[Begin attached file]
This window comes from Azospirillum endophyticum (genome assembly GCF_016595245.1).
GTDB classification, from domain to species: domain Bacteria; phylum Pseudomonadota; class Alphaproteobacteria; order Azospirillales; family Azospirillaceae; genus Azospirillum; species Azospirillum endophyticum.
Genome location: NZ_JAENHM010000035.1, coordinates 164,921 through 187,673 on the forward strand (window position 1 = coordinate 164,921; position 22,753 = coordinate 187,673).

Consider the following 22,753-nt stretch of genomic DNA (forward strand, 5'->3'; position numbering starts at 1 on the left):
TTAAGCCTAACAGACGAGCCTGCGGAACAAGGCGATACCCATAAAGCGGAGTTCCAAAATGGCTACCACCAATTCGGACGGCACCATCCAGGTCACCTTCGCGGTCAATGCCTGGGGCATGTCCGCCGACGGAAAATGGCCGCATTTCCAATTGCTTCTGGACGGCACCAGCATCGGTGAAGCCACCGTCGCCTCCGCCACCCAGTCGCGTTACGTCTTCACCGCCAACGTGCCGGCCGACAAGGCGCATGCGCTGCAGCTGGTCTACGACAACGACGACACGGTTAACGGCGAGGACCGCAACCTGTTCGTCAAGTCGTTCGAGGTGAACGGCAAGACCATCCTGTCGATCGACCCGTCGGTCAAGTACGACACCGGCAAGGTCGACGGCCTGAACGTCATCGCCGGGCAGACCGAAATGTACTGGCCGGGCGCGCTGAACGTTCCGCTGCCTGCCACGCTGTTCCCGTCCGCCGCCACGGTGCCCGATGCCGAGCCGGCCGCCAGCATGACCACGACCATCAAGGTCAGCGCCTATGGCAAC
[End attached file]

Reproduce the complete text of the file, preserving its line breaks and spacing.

This window comes from Azospirillum endophyticum (genome assembly GCF_016595245.1).
GTDB classification, from domain to species: domain Bacteria; phylum Pseudomonadota; class Alphaproteobacteria; order Azospirillales; family Azospirillaceae; genus Azospirillum; species Azospirillum endophyticum.
Genome location: NZ_JAENHM010000035.1, coordinates 164,921 through 187,673 on the forward strand (window position 1 = coordinate 164,921; position 22,753 = coordinate 187,673).

Consider the following 22,753-nt stretch of genomic DNA (forward strand, 5'->3'; position numbering starts at 1 on the left):
TTAAGCCTAACAGACGAGCCTGCGGAACAAGGCGATACCCATAAAGCGGAGTTCCAAAATGGCTACCACCAATTCGGACGGCACCATCCAGGTCACCTTCGCGGTCAATGCCTGGGGCATGTCCGCCGACGGAAAATGGCCGCATTTCCAATTGCTTCTGGACGGCACCAGCATCGGTGAAGCCACCGTCGCCTCCGCCACCCAGTCGCGTTACGTCTTCACCGCCAACGTGCCGGCCGACAAGGCGCATGCGCTGCAGCTGGTCTACGACAACGACGACACGGTTAACGGCGAGGACCGCAACCTGTTCGTCAAGTCGTTCGAGGTGAACGGCAAGACCATCCTGTCGATCGACCCGTCGGTCAAGTACGACACCGGCAAGGTCGACGGCCTGAACGTCATCGCCGGGCAGACCGAAATGTACTGGCCGGGCGCGCTGAACGTTCCGCTGCCTGCCACGCTGTTCCCGTCCGCCGCCACGGTGCCCGATGCCGAGCCGGCCGCCAGCATGACCACGACCATCAAGGTCAGCGCCTATGGCAAC